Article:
Yorkshire v Nottinghamshire, North Marine Road, 2nd day June 6, 2013

Yorks off key as Mullaney conducts Notts

Paul Edwards at North Marine Road

Yorkshire 29 for 3 trail Nottinghamshire 443 (Lumb 135, Mullaney 79, Franks 70) by 414 runs

For four sessions this match was rich in adagio and short on allegro. No shame in that, of course. Nottinghamshire's batsmen were charged with building a substantial first-innings total on a testing wicket against an accurateYorkshire attack. Their lunchtime score on the second day - 242 for 5 off 101.5 overs - bore testimony to the hard work both sides had done

There had been no criticism of the tempo of the cricket from the knowledgeable crowd either. Decked as they were in sunhats and pastel shades on this glorious Thursday in June, promenaders of both loyalties understood very well that it is not always possible to play festival cricket, even at Scarborough.

And, yes, there is often a symphonic quality to a fine innings, whether it is played by a team or an individual. Not for nothing do the coaches talk about the value of batting in partnerships: one pair shows fierce restraint in order that their successors can play with gorgeous freedom.

Nottinghamshire's first innings 443 possessed something of this musical balance. Michael Lumb and Ed Cowan's 101-run stand on the first day was the prelude to Lumb's attack on the Yorkshire attack in the evening session. On Thursday, Lumb and Taylor, the latter batsman probably carrying his defensive duties from principle to dogma, blunted Andrew Gale's bowlers in the morning in the hope that a big score would be the consequence of their self-denying ordinance.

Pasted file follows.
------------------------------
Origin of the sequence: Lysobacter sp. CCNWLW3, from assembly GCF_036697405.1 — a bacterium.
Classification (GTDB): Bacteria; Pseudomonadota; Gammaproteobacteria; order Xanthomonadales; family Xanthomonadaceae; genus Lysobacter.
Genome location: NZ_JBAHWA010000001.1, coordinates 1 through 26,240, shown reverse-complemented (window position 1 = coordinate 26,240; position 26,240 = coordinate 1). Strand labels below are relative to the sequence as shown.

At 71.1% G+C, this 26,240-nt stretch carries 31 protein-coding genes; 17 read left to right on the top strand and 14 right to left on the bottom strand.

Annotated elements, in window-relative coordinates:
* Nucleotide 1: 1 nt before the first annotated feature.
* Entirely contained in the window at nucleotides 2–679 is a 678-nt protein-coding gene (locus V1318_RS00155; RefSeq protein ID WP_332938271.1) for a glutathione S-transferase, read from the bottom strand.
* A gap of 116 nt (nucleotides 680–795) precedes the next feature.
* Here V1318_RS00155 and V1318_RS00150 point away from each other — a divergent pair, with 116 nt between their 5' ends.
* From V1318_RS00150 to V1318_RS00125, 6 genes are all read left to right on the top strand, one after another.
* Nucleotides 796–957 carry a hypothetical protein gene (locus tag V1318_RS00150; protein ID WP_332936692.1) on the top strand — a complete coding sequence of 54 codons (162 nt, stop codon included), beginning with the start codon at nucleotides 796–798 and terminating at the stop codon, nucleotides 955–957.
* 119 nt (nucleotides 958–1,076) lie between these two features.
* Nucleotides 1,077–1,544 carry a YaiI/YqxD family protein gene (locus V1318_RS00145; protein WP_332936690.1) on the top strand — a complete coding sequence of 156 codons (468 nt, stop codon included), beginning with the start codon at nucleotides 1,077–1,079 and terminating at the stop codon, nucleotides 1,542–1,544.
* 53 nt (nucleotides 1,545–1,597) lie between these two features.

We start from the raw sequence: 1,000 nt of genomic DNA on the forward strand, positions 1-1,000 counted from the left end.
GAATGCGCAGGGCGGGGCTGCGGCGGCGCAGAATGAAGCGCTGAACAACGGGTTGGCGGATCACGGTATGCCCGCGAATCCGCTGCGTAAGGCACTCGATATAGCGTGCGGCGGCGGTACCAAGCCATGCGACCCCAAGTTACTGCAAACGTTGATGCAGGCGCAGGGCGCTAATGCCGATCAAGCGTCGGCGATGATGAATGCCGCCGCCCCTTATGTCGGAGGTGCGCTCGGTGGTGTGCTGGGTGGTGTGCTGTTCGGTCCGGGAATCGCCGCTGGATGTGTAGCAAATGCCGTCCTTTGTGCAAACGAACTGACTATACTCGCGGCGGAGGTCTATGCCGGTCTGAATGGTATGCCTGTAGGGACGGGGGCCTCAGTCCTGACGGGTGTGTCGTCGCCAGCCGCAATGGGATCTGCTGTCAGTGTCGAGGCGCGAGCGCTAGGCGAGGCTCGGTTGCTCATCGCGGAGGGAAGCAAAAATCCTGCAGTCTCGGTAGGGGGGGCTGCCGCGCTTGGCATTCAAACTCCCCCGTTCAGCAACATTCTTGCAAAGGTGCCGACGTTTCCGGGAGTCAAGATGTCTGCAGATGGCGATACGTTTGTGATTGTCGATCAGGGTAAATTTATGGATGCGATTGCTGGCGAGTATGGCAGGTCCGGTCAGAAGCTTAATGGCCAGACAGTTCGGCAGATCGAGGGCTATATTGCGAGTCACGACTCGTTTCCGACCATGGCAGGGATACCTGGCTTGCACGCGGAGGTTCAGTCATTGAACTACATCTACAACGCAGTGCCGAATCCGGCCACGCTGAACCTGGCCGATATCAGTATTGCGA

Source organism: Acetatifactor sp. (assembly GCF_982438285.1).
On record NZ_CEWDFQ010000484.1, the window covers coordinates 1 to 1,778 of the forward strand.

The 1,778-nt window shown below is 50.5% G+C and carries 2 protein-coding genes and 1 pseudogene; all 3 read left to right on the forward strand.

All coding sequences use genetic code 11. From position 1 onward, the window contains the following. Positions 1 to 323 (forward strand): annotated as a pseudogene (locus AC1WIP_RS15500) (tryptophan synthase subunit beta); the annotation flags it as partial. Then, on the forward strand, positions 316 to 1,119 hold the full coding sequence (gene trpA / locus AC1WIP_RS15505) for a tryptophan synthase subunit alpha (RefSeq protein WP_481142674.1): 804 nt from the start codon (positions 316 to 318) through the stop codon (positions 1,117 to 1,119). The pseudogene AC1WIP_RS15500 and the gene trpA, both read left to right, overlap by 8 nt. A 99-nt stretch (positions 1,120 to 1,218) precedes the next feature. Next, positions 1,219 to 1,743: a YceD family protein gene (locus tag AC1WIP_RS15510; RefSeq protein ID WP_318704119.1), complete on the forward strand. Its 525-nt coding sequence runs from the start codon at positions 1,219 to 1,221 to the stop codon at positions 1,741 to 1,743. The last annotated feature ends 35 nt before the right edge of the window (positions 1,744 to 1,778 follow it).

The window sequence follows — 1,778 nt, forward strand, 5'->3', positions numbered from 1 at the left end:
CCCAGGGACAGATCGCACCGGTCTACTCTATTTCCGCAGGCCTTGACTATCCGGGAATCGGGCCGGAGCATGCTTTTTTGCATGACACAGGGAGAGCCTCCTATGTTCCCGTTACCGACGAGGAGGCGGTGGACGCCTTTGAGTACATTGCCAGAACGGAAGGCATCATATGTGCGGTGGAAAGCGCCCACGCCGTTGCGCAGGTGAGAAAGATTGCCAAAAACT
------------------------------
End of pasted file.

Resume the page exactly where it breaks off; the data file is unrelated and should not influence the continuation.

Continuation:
Lumb added 19 runs to his overnight score before being caught by second-slip Adam Lyth off Steven Patterson for 135; Taylor had faced 148 balls for his 38 runs when he unwisely tried to whip the same admirable fast bowler to leg in the over before lunch.

The strategy bore fruit but the sheer brio and chutzpah of what took place in the afternoon session still came as a lovely surprise for Nottinghamshire fans, many of whom were prepared for yet more studious sonatas and scurried singles. Steven Mullaney, unbeaten on nought at the break, unveiled a series of excellent drives and cuts as the Yorkshire bowlers finally forswore their vows of rectitude and accuracy.

In company with Paul Franks, Mullaney added 87 in 16 overs before he was caught off bat and boot at short leg for a 97-ball 79. Richard Pyrah came in for particularly rough treatment, Mullaney cutting and gliding the medium-pacer for five boundaries in nine balls. And before dismissing Mullaney, Adil Rashid had been hit for two sixes, one straight, the other over long-on as the batsman capitalised on his colleagues' work.

After tea Franks, too, played with far greater freedom as the innings moved from exposition to its final development. Long regarded as one of county cricket's more valuable performers - a players' player, if you will - Franks made 70 off 108 balls, taking his team's total beyond the 400-mark and finally battering Gale's bowlers into defeat. Three late wickets made not a minim of difference to the balance of the piece. Patterson, who took 3 for 74 off 37 overs was the pick of the Yorkshire attack and it is a little puzzling that this most consistent of seamers has never received any sort of England call.

There was a late clatter of wickets for the Nottinghamshire supporters to enjoy too. Luke Fletcher and Harry Gurney are one of the English game's more hostile pace duos. With the new ball and on a pitch that offers bounce and movement to those prepared to bend their backs, the pair removed Adam Lyth and Alex Lees and nightwatchman Patterson, the latter getting a touch to a Hannibal Lecter of a delivery: it was very nasty and went straight for the throat.

Yorkshire still need 265 runs to avoid the follow-on. Almost every member of Chris Read's orchestra had played their parts to perfection; there had been few duff notes. It was something for home supporters to ponder as they made their way out of North Marine Road and back to their hotels and guest houses on a tearfully lovely evening. They may place their hopes on yet another virtuoso performance with the bat from Rashid. But they cannot rely on their newly crowned maestro forever.